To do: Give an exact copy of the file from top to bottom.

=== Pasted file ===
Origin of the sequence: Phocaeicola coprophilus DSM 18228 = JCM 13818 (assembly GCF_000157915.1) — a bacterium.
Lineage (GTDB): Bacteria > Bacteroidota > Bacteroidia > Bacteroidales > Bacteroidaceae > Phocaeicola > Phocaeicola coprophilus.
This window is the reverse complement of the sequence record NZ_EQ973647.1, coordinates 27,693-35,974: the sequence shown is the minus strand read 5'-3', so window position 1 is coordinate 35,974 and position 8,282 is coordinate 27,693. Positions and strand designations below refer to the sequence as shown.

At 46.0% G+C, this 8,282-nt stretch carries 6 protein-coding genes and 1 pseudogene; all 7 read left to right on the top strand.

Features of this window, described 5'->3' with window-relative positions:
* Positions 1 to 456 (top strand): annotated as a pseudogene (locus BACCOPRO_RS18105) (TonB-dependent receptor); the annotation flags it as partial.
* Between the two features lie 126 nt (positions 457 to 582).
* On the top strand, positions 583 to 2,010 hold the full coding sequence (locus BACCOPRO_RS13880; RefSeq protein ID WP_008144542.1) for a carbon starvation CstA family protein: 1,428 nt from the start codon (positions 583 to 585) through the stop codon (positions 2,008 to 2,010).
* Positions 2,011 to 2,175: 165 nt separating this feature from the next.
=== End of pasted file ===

Origin of the sequence: Phocaeicola coprophilus DSM 18228 = JCM 13818 (assembly GCF_000157915.1) — a bacterium.
Lineage (GTDB): Bacteria > Bacteroidota > Bacteroidia > Bacteroidales > Bacteroidaceae > Phocaeicola > Phocaeicola coprophilus.
This window is the reverse complement of the sequence record NZ_EQ973647.1, coordinates 27,693-35,974: the sequence shown is the minus strand read 5'-3', so window position 1 is coordinate 35,974 and position 8,282 is coordinate 27,693. Positions and strand designations below refer to the sequence as shown.

At 46.0% G+C, this 8,282-nt stretch carries 6 protein-coding genes and 1 pseudogene; all 7 read left to right on the top strand.

Features of this window, described 5'->3' with window-relative positions:
* Positions 1 to 456 (top strand): annotated as a pseudogene (locus BACCOPRO_RS18105) (TonB-dependent receptor); the annotation flags it as partial.
* Between the two features lie 126 nt (positions 457 to 582).
* On the top strand, positions 583 to 2,010 hold the full coding sequence (locus BACCOPRO_RS13880; RefSeq protein ID WP_008144542.1) for a carbon starvation CstA family protein: 1,428 nt from the start codon (positions 583 to 585) through the stop codon (positions 2,008 to 2,010).
* Positions 2,011 to 2,175: 165 nt separating this feature from the next.